Migrant Workers in China Demand More from Employers
Feb. 11 – Increasing militancy over labor conditions and terms by migrant workers in China is having a serious impact on South China-based businesses, as many migrant workers are refusing to return from the Chinese New Year vacation unless their demands are met. With workers becoming increasingly aware of their rights under the Labor Law, many are resorting to strong-arm tactics to “persuade” factory owners to give them more money. The situation is often exacerbated by grass roots labor union officials, who also stand to benefit via larger payments into the labor funds at their disposal if companies pay higher wages.
In one case related to the South China Morning Post, 30 migrant workers climbed onto the roof of one Shenzhen factory last month and threatened to collectively jump off if they were not allowed to go home five days early for the Chinese New Year vacation. In another case, workers demanded an additional 8 percent wage increase (on top of the 34 percent increase in wage levels in 2010) to return from Chinese New Year vacation, giving them a total salary increase of 42 per cent year-on-year.In many cases, factories are already paying significantly more than the minimum wage – often double the legal requirement – yet still meet worker demands. Shenzhen raised its minimum wage last summer and is expected to follow Guangdong’s third provincial raise in twelve months, an increase of 18.6 percent, effective March 1. Some workers are asking now for free gifts in addition to salary increases, including requests for air tickets, cash-only bonuses, dinners and entertainment.
Increasing China labor costs and worker demands are making once profitable businesses lose money and there is virtually no leeway for labor-intensive manufacturing to survive under such circumstances. As stipulated in the nation’s 12th five-year plan (covering 2011 to 2015), China Briefing has discussed how the future of such businesses hinges on whether they can either succeed in upgrading their value chain and technology levels or relocate to regions where costs are lower.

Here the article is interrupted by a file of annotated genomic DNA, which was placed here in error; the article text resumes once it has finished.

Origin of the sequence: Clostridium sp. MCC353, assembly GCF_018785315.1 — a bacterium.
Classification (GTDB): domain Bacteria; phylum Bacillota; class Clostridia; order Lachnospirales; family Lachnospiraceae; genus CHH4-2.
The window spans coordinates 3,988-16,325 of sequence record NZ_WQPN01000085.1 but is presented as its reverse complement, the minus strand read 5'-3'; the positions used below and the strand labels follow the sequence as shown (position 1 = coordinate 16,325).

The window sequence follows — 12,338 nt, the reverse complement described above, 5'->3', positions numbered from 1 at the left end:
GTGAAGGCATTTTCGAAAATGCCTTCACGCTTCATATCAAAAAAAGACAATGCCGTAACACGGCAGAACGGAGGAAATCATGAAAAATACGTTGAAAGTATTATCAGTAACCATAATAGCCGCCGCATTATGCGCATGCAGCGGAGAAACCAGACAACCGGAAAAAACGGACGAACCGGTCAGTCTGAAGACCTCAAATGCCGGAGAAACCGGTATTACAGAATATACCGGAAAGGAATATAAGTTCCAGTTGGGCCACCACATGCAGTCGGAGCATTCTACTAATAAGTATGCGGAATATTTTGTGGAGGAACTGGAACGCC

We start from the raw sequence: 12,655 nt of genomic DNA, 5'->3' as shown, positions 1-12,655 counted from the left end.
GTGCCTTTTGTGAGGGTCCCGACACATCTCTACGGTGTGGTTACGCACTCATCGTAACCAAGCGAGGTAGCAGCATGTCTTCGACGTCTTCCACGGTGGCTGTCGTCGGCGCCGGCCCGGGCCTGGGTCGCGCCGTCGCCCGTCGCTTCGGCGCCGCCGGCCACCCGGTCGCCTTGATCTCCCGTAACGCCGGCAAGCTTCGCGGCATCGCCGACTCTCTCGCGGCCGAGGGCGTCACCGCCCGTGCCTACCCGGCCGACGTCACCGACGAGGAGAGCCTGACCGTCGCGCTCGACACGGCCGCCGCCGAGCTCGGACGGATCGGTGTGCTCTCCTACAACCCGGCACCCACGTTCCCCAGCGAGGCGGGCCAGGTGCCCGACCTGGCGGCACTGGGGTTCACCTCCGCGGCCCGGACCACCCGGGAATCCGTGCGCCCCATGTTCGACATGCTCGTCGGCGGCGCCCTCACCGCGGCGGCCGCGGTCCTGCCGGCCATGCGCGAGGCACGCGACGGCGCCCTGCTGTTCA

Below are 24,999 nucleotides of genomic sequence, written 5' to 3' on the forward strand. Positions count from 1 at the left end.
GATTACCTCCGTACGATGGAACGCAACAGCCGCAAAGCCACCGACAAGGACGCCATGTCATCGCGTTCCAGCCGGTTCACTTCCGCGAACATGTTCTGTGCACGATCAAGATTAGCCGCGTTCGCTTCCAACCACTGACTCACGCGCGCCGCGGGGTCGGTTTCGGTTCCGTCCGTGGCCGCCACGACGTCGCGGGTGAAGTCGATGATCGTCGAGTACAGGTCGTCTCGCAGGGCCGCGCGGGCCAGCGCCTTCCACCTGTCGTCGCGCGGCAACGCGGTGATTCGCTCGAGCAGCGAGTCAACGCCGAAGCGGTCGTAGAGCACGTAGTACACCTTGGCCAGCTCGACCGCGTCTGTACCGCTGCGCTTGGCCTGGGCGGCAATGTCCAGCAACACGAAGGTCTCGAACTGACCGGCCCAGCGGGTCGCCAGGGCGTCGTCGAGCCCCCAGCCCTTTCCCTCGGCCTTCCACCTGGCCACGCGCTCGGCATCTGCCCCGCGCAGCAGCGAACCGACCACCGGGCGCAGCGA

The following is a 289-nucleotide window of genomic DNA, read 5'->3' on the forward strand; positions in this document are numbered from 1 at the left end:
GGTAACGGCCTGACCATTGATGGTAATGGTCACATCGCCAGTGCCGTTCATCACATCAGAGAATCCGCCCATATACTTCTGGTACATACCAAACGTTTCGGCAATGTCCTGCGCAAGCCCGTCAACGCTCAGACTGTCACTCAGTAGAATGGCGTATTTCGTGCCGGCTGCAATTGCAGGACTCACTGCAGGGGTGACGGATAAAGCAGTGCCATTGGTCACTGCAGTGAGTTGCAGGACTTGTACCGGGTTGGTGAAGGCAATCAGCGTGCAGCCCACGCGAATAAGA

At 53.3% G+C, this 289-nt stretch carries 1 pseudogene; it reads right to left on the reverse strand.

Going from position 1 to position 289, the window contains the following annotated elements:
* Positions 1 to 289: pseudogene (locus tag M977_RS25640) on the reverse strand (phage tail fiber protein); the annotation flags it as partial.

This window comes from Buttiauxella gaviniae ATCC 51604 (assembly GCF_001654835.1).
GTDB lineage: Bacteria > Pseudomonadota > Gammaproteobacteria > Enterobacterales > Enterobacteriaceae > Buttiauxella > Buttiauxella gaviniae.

As the South China Morning Post reports, Shenzhen is no longer seen as the place where costs are lower and is placing its priorities elsewhere. Dr. Fang Zhou, assistant chief research officer at the One Country Two Systems Research Institute, said that Shenzhen’s attitude towards cross-border cooperation had changed significantly since 2003, along with the economic zone’s waning need for Hong Kong capital and know-how. “Shenzhen and other PRD cities in the past were very keen to attract Hong Kong business to set up factories there. Hong Kong-run factories were the pillar of the local economy, creating jobs and raising local living standards,” he said. “But now cities like Shenzhen are no longer interested in those types of factories, which are labor-intensive, polluting and low-tech.” Fang said that these cities were more interested in developing high-end, large-scale modern manufacturing, which “Hong Kong cannot provide”.
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